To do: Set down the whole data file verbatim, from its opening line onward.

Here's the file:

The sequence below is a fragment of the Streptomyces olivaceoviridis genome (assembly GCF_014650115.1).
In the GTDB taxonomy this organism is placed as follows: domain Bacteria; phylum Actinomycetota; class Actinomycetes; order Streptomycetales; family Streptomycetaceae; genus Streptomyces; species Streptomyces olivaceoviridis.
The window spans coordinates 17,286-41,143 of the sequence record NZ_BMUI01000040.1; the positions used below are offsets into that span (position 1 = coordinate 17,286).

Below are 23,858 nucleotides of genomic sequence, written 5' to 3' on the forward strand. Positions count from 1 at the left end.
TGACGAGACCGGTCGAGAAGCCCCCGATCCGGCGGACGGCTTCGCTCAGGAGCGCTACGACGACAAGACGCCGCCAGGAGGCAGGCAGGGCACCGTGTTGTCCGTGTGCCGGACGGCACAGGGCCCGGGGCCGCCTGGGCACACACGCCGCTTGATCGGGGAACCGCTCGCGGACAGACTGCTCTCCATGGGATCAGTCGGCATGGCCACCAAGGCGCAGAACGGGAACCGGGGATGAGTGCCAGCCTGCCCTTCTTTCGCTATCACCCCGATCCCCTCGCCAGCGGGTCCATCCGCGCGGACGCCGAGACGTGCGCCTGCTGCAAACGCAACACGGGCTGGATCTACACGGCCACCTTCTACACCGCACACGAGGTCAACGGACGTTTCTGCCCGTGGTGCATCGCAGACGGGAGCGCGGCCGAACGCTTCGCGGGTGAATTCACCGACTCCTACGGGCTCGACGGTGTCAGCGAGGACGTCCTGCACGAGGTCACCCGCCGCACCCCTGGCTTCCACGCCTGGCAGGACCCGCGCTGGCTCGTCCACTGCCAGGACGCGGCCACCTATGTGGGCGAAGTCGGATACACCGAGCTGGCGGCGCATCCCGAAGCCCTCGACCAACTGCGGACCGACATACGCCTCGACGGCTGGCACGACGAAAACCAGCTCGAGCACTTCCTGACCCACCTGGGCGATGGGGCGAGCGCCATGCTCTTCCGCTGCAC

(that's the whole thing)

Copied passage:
The sequence below is a fragment of the Streptomyces olivaceoviridis genome (assembly GCF_014650115.1).
In the GTDB taxonomy this organism is placed as follows: domain Bacteria; phylum Actinomycetota; class Actinomycetes; order Streptomycetales; family Streptomycetaceae; genus Streptomyces; species Streptomyces olivaceoviridis.
The window spans coordinates 17,286-41,143 of the sequence record NZ_BMUI01000040.1; the positions used below are offsets into that span (position 1 = coordinate 17,286).

Below are 23,858 nucleotides of genomic sequence, written 5' to 3' on the forward strand. Positions count from 1 at the left end.
TGACGAGACCGGTCGAGAAGCCCCCGATCCGGCGGACGGCTTCGCTCAGGAGCGCTACGACGACAAGACGCCGCCAGGAGGCAGGCAGGGCACCGTGTTGTCCGTGTGCCGGACGGCACAGGGCCCGGGGCCGCCTGGGCACACACGCCGCTTGATCGGGGAACCGCTCGCGGACAGACTGCTCTCCATGGGATCAGTCGGCATGGCCACCAAGGCGCAGAACGGGAACCGGGGATGAGTGCCAGCCTGCCCTTCTTTCGCTATCACCCCGATCCCCTCGCCAGCGGGTCCATCCGCGCGGACGCCGAGACGTGCGCCTGCTGCAAACGCAACACGGGCTGGATCTACACGGCCACCTTCTACACCGCACACGAGGTCAACGGACGTTTCTGCCCGTGGTGCATCGCAGACGGGAGCGCGGCCGAACGCTTCGCGGGTGAATTCACCGACTCCTACGGGCTCGACGGTGTCAGCGAGGACGTCCTGCACGAGGTCACCCGCCGCACCCCTGGCTTCCACGCCTGGCAGGACCCGCGCTGGCTCGTCCACTGCCAGGACGCGGCCACCTATGTGGGCGAAGTCGGATACACCGAGCTGGCGGCGCATCCCGAAGCCCTCGACCAACTGCGGACCGACATACGCCTCGACGGCTGGCACGACGAAAACCAGCTCGAGCACTTCCTGACCCACCTGGGCGATGGGGCGAGCGCCATGCTCTTCCGCTGCAC